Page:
2. Use of Islamic Courts

Along with the shadow government, the Taliban also established shadow courts. Even amongst Afghan citizens who were not hard-core supporters of the Taliban, these courts became popular as they were seen as much less corrupt than those run by the government. As even secular issues are governed by Islamic juris prudence, the “source documents” for law in the government and Taliban courts are the same, increasing their appeal. The laheya reinforces this by demanding that certain kinds of disputes be brought before the courts, rather than being solved by the mujahideen themselves (potentially with violence).

3. Division of Society

Although portions of Afghan society clearly do support either the government or groups such as the Taliban, the majority of the population support neither, or both depending on the circumstance. This great group of “undecided” are the targets for persuasion by all sides in the conflict, and should any group gain majority support, they will likely prevail.

The layeha decrees how certain members of the population are to be treated, in part to decrease the possibility of not supporting either force. Professions such as being a teacher or working for an NGO are defined as supporting the government, opening up these individuals to attacks and reprisals. These rules are part of the Taliban’s overall information operations, and desire to more clearly divide society into supporters and non-supporters.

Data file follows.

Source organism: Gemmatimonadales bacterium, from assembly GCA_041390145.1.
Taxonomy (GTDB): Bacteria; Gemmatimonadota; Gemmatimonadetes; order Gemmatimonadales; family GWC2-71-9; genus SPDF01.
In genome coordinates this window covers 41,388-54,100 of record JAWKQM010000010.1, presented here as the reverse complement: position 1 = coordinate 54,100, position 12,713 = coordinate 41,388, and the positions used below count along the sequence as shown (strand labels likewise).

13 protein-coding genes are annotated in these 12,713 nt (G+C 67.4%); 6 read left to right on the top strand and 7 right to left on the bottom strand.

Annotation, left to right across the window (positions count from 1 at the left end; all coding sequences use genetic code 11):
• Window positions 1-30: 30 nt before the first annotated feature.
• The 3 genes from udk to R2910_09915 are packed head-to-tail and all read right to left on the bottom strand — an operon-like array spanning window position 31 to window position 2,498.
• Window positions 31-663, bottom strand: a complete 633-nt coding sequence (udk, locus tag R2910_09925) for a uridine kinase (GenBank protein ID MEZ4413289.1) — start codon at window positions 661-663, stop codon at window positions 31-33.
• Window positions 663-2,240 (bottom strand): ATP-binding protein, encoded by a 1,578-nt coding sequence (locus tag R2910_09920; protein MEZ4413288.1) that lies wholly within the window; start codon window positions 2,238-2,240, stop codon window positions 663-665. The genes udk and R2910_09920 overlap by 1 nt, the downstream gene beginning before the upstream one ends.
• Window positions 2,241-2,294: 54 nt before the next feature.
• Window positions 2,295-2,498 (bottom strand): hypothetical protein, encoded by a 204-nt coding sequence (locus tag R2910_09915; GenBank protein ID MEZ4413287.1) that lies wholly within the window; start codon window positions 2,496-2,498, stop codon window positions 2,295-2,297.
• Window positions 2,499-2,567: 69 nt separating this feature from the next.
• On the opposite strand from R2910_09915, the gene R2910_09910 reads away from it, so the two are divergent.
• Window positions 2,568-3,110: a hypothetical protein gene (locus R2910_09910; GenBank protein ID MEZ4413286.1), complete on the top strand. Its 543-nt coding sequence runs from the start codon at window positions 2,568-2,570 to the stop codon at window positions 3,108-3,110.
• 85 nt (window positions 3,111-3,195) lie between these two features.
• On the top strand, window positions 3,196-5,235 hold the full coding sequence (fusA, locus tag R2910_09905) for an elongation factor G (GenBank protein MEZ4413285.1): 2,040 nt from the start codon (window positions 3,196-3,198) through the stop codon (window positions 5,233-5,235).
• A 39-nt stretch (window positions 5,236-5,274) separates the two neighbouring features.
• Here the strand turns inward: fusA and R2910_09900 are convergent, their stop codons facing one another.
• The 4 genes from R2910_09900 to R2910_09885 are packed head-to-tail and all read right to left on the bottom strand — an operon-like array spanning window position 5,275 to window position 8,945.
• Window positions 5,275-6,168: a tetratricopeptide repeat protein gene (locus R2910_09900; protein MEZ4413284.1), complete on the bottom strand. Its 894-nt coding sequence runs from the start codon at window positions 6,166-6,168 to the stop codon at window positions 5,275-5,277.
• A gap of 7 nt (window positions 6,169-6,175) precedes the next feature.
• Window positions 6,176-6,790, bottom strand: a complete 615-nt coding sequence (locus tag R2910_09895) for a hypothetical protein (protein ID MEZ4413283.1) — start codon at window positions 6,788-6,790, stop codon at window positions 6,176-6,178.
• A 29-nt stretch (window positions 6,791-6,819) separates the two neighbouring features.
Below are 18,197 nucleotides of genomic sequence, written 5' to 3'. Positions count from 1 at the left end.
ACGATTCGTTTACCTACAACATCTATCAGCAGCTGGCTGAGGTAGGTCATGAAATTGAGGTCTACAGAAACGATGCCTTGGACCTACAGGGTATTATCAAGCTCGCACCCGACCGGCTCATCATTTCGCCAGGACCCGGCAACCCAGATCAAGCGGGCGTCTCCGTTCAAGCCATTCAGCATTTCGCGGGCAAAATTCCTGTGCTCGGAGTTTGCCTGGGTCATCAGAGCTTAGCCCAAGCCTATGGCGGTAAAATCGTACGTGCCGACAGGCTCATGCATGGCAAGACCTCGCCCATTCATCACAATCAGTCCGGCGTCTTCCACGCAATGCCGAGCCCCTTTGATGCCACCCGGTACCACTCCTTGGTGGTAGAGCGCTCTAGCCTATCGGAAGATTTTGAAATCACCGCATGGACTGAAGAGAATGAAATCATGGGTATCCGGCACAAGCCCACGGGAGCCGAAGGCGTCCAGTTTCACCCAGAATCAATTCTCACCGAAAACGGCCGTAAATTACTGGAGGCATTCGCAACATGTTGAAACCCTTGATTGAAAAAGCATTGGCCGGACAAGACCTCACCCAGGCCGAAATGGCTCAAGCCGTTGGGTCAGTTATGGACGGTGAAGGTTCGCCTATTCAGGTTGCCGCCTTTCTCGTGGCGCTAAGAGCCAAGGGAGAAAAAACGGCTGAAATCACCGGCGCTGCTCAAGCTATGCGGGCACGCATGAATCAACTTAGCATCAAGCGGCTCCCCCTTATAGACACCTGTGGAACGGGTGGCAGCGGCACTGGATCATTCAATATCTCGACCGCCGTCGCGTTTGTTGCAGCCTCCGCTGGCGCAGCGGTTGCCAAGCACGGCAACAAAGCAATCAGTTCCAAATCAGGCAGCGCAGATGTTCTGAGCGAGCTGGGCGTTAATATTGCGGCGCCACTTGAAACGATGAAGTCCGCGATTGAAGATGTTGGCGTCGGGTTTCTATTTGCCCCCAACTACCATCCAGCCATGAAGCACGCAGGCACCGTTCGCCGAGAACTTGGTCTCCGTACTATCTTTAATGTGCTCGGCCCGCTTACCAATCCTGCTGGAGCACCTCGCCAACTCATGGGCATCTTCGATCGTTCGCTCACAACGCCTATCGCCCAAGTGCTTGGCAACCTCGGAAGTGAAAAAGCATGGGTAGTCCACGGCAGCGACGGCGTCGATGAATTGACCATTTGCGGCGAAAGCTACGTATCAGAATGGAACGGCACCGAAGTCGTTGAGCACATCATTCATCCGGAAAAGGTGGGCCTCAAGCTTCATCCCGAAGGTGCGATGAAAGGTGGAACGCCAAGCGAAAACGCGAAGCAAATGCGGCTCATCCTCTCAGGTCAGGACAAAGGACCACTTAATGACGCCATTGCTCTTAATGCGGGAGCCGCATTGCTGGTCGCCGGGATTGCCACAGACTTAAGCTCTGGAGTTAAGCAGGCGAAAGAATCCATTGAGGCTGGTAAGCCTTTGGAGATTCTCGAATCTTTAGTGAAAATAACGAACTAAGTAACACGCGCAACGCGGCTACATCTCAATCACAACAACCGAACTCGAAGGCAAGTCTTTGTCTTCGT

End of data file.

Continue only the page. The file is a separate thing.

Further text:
4. Anti-Corruption

One of the greatest drivers of the insurgency in Afghanistan is a backlash against the rampant corruption amongst government officials at all levels. Much as the Taliban courts are seen as preferable as they are less corrupt, a sub-set of the rules in the layeha aim at ensuring the mujahideen forces are also seen as less corrupt than government security forces. Although many different stories exist about the origin of the Taliban, the most likely involve former mujahideen taking up arms to defeat bandits and corrupt officials in their district. Some of these events are portrayed in my novel, “This Shall Be a House of Peace.